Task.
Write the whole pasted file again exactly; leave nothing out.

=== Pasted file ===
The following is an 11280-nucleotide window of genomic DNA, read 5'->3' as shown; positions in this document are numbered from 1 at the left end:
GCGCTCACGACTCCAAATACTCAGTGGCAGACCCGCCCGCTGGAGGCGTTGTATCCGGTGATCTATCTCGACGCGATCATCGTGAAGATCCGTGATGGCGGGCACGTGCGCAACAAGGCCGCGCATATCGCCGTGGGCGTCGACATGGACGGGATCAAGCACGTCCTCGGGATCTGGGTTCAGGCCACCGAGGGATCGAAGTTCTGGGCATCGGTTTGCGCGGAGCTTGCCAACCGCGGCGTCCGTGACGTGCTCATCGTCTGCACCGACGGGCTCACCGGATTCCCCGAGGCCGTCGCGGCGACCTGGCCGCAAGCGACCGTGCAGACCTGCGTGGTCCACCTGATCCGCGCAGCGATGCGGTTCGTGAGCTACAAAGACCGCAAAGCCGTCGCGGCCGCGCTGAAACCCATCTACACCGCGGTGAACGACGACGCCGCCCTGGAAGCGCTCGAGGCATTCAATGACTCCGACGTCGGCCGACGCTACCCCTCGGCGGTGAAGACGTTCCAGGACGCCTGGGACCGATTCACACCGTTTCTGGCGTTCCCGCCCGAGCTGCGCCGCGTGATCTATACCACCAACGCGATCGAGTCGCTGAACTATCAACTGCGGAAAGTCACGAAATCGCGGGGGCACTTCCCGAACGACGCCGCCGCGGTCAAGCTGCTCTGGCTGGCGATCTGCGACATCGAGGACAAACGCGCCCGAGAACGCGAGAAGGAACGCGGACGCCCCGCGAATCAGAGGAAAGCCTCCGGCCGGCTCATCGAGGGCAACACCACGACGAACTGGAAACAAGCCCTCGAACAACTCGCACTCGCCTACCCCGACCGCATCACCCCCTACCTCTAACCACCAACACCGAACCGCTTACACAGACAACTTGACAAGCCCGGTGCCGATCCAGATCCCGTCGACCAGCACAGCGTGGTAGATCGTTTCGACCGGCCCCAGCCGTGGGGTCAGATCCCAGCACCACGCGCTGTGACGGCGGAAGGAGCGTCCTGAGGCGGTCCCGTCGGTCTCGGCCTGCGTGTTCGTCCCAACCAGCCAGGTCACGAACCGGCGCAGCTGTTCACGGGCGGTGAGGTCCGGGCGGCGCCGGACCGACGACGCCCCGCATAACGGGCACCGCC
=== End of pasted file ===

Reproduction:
The following is an 11280-nucleotide window of genomic DNA, read 5'->3' as shown; positions in this document are numbered from 1 at the left end:
GCGCTCACGACTCCAAATACTCAGTGGCAGACCCGCCCGCTGGAGGCGTTGTATCCGGTGATCTATCTCGACGCGATCATCGTGAAGATCCGTGATGGCGGGCACGTGCGCAACAAGGCCGCGCATATCGCCGTGGGCGTCGACATGGACGGGATCAAGCACGTCCTCGGGATCTGGGTTCAGGCCACCGAGGGATCGAAGTTCTGGGCATCGGTTTGCGCGGAGCTTGCCAACCGCGGCGTCCGTGACGTGCTCATCGTCTGCACCGACGGGCTCACCGGATTCCCCGAGGCCGTCGCGGCGACCTGGCCGCAAGCGACCGTGCAGACCTGCGTGGTCCACCTGATCCGCGCAGCGATGCGGTTCGTGAGCTACAAAGACCGCAAAGCCGTCGCGGCCGCGCTGAAACCCATCTACACCGCGGTGAACGACGACGCCGCCCTGGAAGCGCTCGAGGCATTCAATGACTCCGACGTCGGCCGACGCTACCCCTCGGCGGTGAAGACGTTCCAGGACGCCTGGGACCGATTCACACCGTTTCTGGCGTTCCCGCCCGAGCTGCGCCGCGTGATCTATACCACCAACGCGATCGAGTCGCTGAACTATCAACTGCGGAAAGTCACGAAATCGCGGGGGCACTTCCCGAACGACGCCGCCGCGGTCAAGCTGCTCTGGCTGGCGATCTGCGACATCGAGGACAAACGCGCCCGAGAACGCGAGAAGGAACGCGGACGCCCCGCGAATCAGAGGAAAGCCTCCGGCCGGCTCATCGAGGGCAACACCACGACGAACTGGAAACAAGCCCTCGAACAACTCGCACTCGCCTACCCCGACCGCATCACCCCCTACCTCTAACCACCAACACCGAACCGCTTACACAGACAACTTGACAAGCCCGGTGCCGATCCAGATCCCGTCGACCAGCACAGCGTGGTAGATCGTTTCGACCGGCCCCAGCCGTGGGGTCAGATCCCAGCACCACGCGCTGTGACGGCGGAAGGAGCGTCCTGAGGCGGTCCCGTCGGTCTCGGCCTGCGTGTTCGTCCCAACCAGCCAGGTCACGAACCGGCGCAGCTGTTCACGGGCGGTGAGGTCCGGGCGGCGCCGGACCGACGACGCCCCGCATAACGGGCACCGCC